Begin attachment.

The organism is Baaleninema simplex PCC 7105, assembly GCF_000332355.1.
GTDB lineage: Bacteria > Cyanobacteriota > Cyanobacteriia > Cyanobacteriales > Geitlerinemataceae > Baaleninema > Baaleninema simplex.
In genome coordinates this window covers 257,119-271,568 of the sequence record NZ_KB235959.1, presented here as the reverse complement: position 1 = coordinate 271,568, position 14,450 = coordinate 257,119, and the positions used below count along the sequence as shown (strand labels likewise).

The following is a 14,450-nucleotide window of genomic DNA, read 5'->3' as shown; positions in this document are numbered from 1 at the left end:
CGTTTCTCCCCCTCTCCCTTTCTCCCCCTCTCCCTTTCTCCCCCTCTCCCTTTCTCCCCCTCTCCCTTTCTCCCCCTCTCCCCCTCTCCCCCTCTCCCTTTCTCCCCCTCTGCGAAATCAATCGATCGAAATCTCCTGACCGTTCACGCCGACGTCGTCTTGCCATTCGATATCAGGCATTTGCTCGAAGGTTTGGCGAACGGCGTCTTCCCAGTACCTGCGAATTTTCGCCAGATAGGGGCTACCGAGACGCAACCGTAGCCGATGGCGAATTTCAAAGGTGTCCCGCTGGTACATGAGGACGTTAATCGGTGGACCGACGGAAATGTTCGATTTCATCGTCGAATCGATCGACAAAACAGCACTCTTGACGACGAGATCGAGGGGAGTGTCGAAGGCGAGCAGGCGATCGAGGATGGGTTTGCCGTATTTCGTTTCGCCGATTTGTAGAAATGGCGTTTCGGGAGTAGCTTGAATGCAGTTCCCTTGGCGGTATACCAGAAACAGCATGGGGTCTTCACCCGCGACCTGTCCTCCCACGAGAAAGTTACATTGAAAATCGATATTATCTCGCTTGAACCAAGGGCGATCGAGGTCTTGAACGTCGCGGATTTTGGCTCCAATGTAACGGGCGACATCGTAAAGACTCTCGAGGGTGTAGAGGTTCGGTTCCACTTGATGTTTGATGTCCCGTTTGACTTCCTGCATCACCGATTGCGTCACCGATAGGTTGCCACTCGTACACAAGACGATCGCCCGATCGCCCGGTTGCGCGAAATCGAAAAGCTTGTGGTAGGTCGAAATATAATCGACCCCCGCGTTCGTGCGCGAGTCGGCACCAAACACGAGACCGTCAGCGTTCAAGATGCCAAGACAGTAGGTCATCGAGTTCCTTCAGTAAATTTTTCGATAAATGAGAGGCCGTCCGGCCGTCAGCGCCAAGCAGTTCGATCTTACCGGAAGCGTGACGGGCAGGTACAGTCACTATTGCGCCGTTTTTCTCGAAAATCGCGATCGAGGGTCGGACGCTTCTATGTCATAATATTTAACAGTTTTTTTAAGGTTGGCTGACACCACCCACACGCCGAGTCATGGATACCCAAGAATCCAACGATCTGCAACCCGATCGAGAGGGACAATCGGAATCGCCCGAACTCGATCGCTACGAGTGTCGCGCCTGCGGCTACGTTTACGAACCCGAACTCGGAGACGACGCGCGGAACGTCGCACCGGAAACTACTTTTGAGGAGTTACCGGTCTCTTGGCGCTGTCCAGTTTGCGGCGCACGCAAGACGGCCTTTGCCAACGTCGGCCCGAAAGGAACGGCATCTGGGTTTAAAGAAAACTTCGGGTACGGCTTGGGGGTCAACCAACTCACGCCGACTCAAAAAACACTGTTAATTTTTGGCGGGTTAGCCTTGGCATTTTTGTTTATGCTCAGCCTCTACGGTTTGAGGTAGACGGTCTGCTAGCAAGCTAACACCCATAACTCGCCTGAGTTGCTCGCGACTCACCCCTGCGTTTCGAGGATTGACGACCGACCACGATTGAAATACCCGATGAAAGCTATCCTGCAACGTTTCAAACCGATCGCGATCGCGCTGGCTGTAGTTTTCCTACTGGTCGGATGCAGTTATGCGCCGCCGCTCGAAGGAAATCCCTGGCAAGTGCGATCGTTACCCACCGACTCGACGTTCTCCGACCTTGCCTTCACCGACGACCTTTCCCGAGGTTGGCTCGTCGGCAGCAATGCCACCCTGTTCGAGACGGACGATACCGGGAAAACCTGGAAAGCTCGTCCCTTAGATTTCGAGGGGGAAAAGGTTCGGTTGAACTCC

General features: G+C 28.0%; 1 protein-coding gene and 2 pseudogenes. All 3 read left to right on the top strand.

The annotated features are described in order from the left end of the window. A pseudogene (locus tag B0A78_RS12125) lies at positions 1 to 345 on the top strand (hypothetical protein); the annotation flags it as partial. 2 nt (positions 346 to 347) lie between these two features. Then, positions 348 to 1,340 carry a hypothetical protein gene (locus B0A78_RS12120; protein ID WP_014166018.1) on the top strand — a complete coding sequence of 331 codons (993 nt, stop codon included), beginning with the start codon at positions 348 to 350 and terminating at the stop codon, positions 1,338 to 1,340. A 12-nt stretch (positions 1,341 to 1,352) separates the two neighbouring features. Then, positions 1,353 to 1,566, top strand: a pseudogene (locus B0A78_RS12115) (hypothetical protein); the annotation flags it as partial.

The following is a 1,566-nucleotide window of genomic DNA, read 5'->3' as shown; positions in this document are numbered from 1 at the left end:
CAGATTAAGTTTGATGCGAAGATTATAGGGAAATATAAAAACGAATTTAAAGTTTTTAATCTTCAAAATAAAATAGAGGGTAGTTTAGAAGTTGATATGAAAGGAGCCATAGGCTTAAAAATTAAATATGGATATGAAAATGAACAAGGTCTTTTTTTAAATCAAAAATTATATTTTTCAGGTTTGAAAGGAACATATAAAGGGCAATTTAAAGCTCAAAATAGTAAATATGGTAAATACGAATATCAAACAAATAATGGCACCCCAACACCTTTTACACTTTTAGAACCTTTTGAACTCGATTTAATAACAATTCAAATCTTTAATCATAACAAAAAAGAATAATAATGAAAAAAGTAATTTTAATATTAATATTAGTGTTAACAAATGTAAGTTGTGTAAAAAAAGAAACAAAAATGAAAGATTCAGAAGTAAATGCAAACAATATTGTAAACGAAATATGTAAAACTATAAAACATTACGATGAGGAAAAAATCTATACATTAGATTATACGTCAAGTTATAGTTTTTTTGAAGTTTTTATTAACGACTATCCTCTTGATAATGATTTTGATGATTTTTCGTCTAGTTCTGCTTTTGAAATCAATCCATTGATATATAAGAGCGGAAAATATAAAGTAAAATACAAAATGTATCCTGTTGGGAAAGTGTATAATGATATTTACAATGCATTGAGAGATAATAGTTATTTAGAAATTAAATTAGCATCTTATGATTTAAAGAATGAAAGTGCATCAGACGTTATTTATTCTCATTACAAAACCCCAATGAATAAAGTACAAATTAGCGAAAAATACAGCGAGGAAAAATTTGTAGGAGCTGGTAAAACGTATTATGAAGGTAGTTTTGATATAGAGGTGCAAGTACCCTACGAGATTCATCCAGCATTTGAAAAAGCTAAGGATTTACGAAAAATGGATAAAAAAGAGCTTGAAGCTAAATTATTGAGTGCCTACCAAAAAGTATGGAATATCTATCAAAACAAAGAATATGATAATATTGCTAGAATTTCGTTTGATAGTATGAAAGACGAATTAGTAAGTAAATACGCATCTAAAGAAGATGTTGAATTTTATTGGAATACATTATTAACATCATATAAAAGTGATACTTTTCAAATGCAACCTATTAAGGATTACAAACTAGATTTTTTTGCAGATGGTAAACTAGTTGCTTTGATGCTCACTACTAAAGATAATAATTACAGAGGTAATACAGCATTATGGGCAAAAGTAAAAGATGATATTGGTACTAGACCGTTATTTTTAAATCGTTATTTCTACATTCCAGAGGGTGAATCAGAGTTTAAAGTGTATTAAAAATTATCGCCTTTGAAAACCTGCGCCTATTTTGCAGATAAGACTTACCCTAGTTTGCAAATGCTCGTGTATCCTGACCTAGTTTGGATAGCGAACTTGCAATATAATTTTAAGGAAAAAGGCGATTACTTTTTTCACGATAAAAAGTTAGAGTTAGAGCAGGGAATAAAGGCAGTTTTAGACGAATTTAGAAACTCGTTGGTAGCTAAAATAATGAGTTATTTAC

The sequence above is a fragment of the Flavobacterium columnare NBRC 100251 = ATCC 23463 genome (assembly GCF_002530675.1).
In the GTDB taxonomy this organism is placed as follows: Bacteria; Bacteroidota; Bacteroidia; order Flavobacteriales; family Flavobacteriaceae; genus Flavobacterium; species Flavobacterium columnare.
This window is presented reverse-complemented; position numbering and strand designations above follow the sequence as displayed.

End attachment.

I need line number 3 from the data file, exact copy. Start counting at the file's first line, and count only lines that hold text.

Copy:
In genome coordinates this window covers 257,119-271,568 of the sequence record NZ_KB235959.1, presented here as the reverse complement: position 1 = coordinate 271,568, position 14,450 = coordinate 257,119, and the positions used below count along the sequence as shown (strand labels likewise).